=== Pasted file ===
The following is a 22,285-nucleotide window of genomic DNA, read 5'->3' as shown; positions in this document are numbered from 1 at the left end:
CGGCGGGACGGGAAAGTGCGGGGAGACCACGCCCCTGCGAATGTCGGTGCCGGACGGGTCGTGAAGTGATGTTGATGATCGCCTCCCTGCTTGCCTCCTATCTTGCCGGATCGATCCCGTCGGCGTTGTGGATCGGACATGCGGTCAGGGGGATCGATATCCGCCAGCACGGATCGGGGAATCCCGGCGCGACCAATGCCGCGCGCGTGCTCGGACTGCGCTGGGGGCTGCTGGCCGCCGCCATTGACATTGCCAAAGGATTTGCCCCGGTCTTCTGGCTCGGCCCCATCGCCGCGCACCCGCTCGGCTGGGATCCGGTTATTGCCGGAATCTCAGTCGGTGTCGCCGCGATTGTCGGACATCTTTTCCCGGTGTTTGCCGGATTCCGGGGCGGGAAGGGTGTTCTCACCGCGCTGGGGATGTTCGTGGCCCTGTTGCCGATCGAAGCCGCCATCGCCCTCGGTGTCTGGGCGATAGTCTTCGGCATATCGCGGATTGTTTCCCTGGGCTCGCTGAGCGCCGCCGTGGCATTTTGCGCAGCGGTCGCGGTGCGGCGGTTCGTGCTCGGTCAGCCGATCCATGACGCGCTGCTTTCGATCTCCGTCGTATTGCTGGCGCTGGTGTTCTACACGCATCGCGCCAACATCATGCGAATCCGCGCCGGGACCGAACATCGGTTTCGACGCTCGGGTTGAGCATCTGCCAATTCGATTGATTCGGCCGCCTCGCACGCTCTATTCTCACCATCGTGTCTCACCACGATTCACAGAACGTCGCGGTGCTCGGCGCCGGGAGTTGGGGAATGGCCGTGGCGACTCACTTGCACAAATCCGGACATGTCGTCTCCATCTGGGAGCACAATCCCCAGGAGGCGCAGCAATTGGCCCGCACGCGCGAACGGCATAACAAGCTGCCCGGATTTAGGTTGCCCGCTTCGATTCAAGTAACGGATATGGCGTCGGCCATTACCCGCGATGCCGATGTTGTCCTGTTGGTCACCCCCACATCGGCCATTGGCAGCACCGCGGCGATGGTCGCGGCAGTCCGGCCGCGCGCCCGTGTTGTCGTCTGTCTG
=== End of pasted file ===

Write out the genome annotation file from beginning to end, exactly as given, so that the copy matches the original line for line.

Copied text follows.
The following is a 22,285-nucleotide window of genomic DNA, read 5'->3' as shown; positions in this document are numbered from 1 at the left end:
CGGCGGGACGGGAAAGTGCGGGGAGACCACGCCCCTGCGAATGTCGGTGCCGGACGGGTCGTGAAGTGATGTTGATGATCGCCTCCCTGCTTGCCTCCTATCTTGCCGGATCGATCCCGTCGGCGTTGTGGATCGGACATGCGGTCAGGGGGATCGATATCCGCCAGCACGGATCGGGGAATCCCGGCGCGACCAATGCCGCGCGCGTGCTCGGACTGCGCTGGGGGCTGCTGGCCGCCGCCATTGACATTGCCAAAGGATTTGCCCCGGTCTTCTGGCTCGGCCCCATCGCCGCGCACCCGCTCGGCTGGGATCCGGTTATTGCCGGAATCTCAGTCGGTGTCGCCGCGATTGTCGGACATCTTTTCCCGGTGTTTGCCGGATTCCGGGGCGGGAAGGGTGTTCTCACCGCGCTGGGGATGTTCGTGGCCCTGTTGCCGATCGAAGCCGCCATCGCCCTCGGTGTCTGGGCGATAGTCTTCGGCATATCGCGGATTGTTTCCCTGGGCTCGCTGAGCGCCGCCGTGGCATTTTGCGCAGCGGTCGCGGTGCGGCGGTTCGTGCTCGGTCAGCCGATCCATGACGCGCTGCTTTCGATCTCCGTCGTATTGCTGGCGCTGGTGTTCTACACGCATCGCGCCAACATCATGCGAATCCGCGCCGGGACCGAACATCGGTTTCGACGCTCGGGTTGAGCATCTGCCAATTCGATTGATTCGGCCGCCTCGCACGCTCTATTCTCACCATCGTGTCTCACCACGATTCACAGAACGTCGCGGTGCTCGGCGCCGGGAGTTGGGGAATGGCCGTGGCGACTCACTTGCACAAATCCGGACATGTCGTCTCCATCTGGGAGCACAATCCCCAGGAGGCGCAGCAATTGGCCCGCACGCGCGAACGGCATAACAAGCTGCCCGGATTTAGGTTGCCCGCTTCGATTCAAGTAACGGATATGGCGTCGGCCATTACCCGCGATGCCGATGTTGTCCTGTTGGTCACCCCCACATCGGCCATTGGCAGCACCGCGGCGATGGTCGCGGCAGTCCGGCCGCGCGCCCGTGTTGTCGTCTGTCTG